She cannot consider her eldest daughter at this time either or even think about what robbing her of a mother and three siblings in one fell swoop will do to her. She tells herself that her daughter would have lost her siblings in a few years’ time anyway. At least this way, their years together will be shortened thus lessening the time in which she could bond with them. By the time she is older, she will hardly remember them. And who needs a mother like her anyway? a mother who is so pre-occupied with caring for the other three that she never has time or patience with the eldest. No, he husband is an attractive man. He’ll find someone else soon enough who can be a far better mother to her. All this flashes through her mind as she slowly ascends the stairs.

She makes her way to the first bedroom. She strokes her daughter’s hair as she sleeps and rubs her cheek with the side of her finger. No more struggle for you, my little darling. She picks up the pillow and puts it over the child’s face. Smothers her. It is not long before her breathing stops and her pulse beats no more.

She turns around without looking at the still form and goes to the twins’ bedroom. She looks down on them, wondering who should go first. The eldest. She does it again. And again.

She walks slowly to her own bedroom, kneels on the floor and says a prayer for them. She stands up. Numbed. No regret. No horror at her actions. She simply wants to be the next to join them. The tranquilisers she had been given when the twins were still babies are in the drawer next to her bed. She had not used them much as they knocked her sideways but she had kept them. There were twelve left. She swallows them all with some water, lies down on her bed and waits for them to take effect. She stares at the patterns on the ceiling thinking how strange it is that this is the last time she will be looking at them. Her eyes close and she drifts into a drugged sleep. Never to wake again.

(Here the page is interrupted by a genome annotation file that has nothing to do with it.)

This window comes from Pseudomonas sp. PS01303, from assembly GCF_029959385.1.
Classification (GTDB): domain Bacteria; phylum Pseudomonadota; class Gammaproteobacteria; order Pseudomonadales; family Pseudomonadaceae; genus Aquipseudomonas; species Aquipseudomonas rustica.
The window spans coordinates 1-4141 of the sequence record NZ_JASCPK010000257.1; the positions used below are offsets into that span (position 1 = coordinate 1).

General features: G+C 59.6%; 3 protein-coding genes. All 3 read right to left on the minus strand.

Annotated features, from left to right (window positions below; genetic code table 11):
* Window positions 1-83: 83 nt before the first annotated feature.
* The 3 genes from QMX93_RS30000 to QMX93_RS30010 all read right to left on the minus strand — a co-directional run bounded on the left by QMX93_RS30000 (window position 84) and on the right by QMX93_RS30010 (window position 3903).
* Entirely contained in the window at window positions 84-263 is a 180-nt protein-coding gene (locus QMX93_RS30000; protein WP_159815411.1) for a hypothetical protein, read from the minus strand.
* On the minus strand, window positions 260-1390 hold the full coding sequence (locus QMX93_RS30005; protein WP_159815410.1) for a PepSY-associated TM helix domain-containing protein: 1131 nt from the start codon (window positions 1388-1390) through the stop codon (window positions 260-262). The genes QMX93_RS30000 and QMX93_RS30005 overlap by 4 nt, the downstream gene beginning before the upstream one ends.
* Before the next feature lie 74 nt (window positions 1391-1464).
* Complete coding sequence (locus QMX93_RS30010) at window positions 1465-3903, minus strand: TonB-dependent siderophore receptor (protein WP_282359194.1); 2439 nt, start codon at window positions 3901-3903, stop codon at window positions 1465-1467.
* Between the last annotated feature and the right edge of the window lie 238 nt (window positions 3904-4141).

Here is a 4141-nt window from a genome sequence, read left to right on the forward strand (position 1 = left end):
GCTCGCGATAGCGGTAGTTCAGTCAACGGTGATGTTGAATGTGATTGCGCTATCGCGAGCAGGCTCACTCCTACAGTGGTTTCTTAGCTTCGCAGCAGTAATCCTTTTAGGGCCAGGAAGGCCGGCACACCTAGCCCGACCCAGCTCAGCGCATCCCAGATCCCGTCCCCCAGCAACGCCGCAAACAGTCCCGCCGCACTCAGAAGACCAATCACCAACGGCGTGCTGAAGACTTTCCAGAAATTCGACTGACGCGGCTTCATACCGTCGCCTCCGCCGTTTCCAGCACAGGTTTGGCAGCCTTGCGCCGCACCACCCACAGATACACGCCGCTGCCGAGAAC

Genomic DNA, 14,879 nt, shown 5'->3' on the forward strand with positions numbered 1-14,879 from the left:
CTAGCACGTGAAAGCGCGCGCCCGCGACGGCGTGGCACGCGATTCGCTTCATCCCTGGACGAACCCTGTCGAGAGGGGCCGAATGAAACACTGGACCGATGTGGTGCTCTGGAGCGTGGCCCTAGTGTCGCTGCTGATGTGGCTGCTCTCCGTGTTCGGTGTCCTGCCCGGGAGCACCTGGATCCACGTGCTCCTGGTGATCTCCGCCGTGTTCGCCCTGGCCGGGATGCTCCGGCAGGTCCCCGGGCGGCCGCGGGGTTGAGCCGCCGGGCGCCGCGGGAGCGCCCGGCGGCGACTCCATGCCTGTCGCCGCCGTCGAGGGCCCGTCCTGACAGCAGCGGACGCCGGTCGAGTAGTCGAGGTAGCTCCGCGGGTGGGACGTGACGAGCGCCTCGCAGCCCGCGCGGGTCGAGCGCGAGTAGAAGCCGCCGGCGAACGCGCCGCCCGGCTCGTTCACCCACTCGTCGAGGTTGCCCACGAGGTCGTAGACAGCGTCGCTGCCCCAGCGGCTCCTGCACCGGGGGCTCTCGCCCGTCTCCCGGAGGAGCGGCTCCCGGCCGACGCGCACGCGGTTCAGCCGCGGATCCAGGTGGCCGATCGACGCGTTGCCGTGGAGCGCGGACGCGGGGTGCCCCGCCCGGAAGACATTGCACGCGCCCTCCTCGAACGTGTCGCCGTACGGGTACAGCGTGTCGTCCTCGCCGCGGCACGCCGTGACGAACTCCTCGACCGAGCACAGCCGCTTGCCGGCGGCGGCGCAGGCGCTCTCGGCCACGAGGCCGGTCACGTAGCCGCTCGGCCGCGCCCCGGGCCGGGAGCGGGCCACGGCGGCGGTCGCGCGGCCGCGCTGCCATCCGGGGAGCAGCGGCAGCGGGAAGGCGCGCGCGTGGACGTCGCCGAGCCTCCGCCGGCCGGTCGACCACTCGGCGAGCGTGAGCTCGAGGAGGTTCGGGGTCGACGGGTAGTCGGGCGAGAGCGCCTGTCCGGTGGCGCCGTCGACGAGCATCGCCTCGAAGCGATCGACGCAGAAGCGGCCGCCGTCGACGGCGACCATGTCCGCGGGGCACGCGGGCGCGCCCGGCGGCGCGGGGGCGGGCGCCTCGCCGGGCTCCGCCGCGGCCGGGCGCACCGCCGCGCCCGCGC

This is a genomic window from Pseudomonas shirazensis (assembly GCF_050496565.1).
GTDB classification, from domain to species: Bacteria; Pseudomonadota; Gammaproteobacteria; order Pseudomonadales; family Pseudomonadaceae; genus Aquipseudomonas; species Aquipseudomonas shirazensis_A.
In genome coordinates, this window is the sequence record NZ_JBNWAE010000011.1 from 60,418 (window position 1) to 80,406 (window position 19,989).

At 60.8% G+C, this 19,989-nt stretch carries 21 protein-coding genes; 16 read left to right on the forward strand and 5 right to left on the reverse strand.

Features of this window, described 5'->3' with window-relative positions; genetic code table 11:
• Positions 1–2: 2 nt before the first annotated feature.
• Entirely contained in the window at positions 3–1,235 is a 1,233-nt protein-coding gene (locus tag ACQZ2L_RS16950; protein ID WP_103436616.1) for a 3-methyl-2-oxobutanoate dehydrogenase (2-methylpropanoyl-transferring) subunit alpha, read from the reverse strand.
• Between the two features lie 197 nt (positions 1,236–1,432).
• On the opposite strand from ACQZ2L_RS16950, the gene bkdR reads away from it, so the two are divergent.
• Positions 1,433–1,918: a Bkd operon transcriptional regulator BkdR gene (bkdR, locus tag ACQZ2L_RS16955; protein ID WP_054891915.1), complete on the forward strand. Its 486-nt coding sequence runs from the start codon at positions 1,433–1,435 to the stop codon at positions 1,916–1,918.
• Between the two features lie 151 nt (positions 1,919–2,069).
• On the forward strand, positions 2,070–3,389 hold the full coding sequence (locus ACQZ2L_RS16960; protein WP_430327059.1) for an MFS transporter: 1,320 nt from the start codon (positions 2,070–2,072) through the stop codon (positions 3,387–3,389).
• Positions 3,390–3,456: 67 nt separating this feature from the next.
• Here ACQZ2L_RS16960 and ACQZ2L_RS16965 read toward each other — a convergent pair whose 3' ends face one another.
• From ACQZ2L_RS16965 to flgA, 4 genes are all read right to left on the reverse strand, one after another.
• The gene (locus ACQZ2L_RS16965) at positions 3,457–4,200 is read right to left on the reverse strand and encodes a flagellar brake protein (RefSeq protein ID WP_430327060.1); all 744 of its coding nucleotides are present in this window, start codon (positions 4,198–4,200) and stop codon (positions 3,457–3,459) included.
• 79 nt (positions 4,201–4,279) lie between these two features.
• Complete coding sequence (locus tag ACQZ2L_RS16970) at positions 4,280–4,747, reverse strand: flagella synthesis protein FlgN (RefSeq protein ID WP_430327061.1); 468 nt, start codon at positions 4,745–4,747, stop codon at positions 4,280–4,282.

Except she does. The next morning she stirs, opens her eyes. Her heart sinks like a stone into her stomach. Why am I still here? I am meant to be dead. What has happened? Slowly she realises the pills did not work. Why not? why not? the voice in her head screams. One pill used to knock me for six; surely twelve should have killed me? So my nightmare will not end. It is going to be worse. I am a murderer. I will have to face my husband and my daughter with what I have done.